Ayyā Medhānandī Bhikkhunī, is the founder and guiding teacher of Sati Sārāņīya Hermitage, a Canadian forest monastery for women in the Theravāda tradition. The daughter of Eastern European refugees who emigrated to Montreal after World War II, she began a spiritual quest in childhood that led her to India, Burma, England, New Zealand, Malaysia, Taiwan, and finally, back to Canada.
In 1988, at the Yangon Mahasi retreat centre in Burma, Ayyā requested ordination as a bhikkhunī from her teacher, the Venerable Sayādaw U Pandita Mahāthera. This was not yet possible for Theravāda Buddhist women. Instead, Sayādaw granted her ordination as a 10 precept nun on condition that she take her vows for life. Thus began her monastic training in the Burmese tradition. When the borders were closed to foreigners by a military coup, in 1990 Sayādaw blessed her to join the Ajahn Chah Thai Forest Saņgha at Amaravati, UK.
After ten years in their siladhāra community, Ayyā felt called to more seclusion and solitude in New Zealand and SE Asia. In 2007, having waited nearly 20 years, she received bhikkhunī ordination at Ling Quan Chan Monastery in Keelung, Taiwan and returned to her native Canada in 2008, on invitation from the Ottawa Buddhist Society and Toronto Theravāda Buddhist Community, to establish Sati Sārāņīya Hermitage.
Sally Clough Armstrong began practicing vipassana meditation in India in 1981. She moved to the Bay Area in 1988, and worked at Spirit Rock until 1994 in a number of roles, including executive director. She began teaching in 1996, and is one of the guiding teachers of Spirit Rock's Dedicated Practitioner Program. Sally has always been inspired by the depth and the breadth of the Buddha’s teaching, as presented in the suttas of the Pali Canon, because the truth and power of the Buddha’s words still speak to us today. Her intention in teaching is to make these ancient texts and practices accessible and relevant to all levels of practitioner, from the very new to the dedicated meditator.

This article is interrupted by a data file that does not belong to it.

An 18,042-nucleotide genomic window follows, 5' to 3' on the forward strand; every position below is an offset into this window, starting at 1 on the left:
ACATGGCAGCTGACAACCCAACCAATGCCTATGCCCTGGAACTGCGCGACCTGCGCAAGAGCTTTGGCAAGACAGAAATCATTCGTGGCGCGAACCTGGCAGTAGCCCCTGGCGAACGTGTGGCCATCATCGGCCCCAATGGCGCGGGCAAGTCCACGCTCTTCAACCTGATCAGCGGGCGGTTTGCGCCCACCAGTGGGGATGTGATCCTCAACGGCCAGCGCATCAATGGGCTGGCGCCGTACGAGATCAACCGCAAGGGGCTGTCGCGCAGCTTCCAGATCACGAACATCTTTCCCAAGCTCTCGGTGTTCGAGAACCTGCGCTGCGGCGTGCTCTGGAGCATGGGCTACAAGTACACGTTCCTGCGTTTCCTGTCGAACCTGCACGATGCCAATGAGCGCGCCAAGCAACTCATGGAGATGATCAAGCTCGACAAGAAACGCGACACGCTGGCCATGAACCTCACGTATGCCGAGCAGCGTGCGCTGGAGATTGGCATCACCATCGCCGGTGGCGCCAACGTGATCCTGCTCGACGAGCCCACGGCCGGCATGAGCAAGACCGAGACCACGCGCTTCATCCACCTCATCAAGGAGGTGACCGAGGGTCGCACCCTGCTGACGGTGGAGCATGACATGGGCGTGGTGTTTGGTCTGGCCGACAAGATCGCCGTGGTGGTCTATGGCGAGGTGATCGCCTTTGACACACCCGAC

Victor von der Heyde is an Australian dharma teacher. His main influence in the dharma world was Rob Burbea. Victor was co-founder of Sydney Insight Meditators and the Bodhgaya Development Association.
He writes: These days my passions in teaching - and practice - include exploring the various responses to climate breakdown, the way we treat others on the planet, and the ways that we often get stuck with particular concepts of self and world. And stuck with particular meditation practices. My intention is to open up freeing and soulful possibilities for people.
Winton Higgins began meditating and practising the Dharma in the Friends of the Western Buddhist Order (FWBO) in 1987. In 1994 he became an active supporter of Wat Buddha Dhamma, where he began to lead meditation retreats in 1995. Since then he has led retreats for the Wat, the Blue Gum Sangha and Sydney Insight Meditators, and taught many courses for the Buddhist Library in Sydney. He follows the western insight (vipassana) tradition and is particularly interested in the convergence of Dharma practice and progressive western values such as democracy, feminism and critical inquiry. His teaching has an affinity with the work of Stephen Batchelor. He is a writer and a social-science academic; he and his partner, Lena, have two grown-up daughters and a grandson.